If given prior to exposure, If the antibodies are effective and properly dosed, in most cases this baseline will be sufficient to stop the viral replication in its tracks. Just like stopping a fire, being able to respond immediately when the match is lit is a game changer.

Immediately After Exposure

If given immediately or very rapidly after exposure, then we have the diagram as the Times drew it. But of course, it is easy to see that the sooner after exposure it is given, the lower the curve of uninterrupted viral replication and load, and the more effective it is likely to be. This is why doctor’s rushed to treat President Trump recently with Regeneron’s REGN-COV2 antibody cocktail – to prevent the progression of the disease. In his case, based on the symptoms that have been reported, he may well have been 5 days or more into his infection. Thus, other antivirals were also added to the treatment regime. If he could have received REGN-COV2 within a few days after exposure, he might well have avoided severe symptoms. Just like putting out a fire, the speed of response makes all the difference.

What Are the Caveats?

Of course, there are no guarantees in life or in science. We are still awaiting peer review of the comprehensive data set on the Phase 3 trials, as well as additional ongoing studies, of the different monoclonal and polyclonal antibody cocktails, and Immunoglobulin and Hyper-Immune Globulin drugs in development. However, all of the early data have indicated very positive results – such as Regeneron’s Phase 3 Trial data showing a 70% plus decrease in hospitalizations and similar results from Eli Lilly. These are very statistically significant clinical result, which are in line with both laboratory and animal model studies which demonstrate their effectiveness at dramatically and rapidly reducing viral loads.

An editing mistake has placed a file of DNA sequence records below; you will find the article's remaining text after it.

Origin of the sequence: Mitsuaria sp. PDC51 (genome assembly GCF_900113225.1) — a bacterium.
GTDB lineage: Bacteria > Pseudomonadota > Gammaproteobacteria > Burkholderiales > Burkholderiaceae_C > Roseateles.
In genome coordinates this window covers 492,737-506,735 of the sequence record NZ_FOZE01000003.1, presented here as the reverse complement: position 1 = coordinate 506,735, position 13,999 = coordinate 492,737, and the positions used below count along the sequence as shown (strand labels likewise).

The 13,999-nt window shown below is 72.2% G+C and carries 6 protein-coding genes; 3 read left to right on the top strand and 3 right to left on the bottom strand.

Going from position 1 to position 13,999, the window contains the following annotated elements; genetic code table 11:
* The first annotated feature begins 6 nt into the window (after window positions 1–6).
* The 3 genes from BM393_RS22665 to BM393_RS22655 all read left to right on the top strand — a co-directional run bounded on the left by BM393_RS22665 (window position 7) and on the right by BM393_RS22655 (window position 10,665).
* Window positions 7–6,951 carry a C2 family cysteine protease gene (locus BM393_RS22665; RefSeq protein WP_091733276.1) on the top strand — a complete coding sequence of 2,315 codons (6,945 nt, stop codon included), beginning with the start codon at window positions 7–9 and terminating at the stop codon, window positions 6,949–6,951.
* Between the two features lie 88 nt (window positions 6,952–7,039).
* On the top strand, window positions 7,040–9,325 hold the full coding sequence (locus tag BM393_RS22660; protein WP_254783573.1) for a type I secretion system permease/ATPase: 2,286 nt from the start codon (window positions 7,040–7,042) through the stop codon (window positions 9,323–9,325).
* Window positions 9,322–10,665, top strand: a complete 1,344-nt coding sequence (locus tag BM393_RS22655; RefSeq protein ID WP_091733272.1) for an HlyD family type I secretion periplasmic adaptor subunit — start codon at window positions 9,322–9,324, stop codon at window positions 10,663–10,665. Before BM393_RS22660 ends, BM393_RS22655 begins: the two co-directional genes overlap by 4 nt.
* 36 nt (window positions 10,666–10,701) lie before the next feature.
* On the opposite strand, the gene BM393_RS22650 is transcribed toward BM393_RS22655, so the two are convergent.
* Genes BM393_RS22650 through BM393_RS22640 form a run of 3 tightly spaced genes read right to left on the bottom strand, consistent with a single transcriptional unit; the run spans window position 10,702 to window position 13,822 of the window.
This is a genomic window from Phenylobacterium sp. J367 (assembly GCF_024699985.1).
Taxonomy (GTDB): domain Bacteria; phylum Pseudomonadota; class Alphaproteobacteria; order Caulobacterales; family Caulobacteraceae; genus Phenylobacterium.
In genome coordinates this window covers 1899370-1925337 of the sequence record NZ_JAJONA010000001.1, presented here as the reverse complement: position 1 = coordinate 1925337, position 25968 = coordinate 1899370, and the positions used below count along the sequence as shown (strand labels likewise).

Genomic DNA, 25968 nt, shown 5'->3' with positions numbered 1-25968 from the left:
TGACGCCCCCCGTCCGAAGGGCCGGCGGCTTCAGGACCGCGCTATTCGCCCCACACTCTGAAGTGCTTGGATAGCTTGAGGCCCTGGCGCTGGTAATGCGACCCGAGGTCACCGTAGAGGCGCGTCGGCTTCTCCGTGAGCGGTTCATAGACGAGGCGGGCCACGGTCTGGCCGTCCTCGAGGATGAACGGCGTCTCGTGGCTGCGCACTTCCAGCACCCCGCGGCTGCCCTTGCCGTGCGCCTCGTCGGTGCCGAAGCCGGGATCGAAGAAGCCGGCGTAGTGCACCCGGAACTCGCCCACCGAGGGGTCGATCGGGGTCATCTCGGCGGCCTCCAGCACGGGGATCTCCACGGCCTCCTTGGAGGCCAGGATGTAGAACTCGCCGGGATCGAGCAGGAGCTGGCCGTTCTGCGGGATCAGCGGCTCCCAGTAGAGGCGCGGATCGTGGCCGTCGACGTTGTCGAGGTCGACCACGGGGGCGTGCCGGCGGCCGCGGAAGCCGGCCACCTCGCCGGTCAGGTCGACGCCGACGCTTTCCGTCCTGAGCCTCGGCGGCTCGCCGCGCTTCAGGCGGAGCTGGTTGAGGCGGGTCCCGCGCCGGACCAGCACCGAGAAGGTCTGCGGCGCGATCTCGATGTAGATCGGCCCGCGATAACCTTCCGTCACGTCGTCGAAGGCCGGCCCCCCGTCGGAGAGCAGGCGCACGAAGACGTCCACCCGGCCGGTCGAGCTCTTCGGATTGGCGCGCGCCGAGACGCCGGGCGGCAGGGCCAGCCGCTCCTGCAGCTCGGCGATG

These results are also in line with what we are seeing from vaccine trials, and most importantly the long history of immunoglobulin and monoclonal antibodies all predict that such results are to be expected. Both of these therapeutics have now received Emergency Use Authorizations, received billions of dollars in funding for production and are in distribution across the United States, have been highlighted by the NIH for physicians for outpatients at high risk of disease progression, and have a playbook from HHS/Operation Warp Speed for public health departments to put them into action to save lives. While it is still very important to continue to gather data to study and validate both efficacy safety, we also must not err too much on the side of caution. These are not normal times.

Given the severity of the epidemic, the paucity of alternatives for treatment – in contrast to the huge sums being poured into vaccine production – this is why we are advocating for resources and focus be put immediately into scaling the production of antibody-based drugs. Every week that goes by costs us more in lives and treasure. The risks of inaction far outweigh risks of action.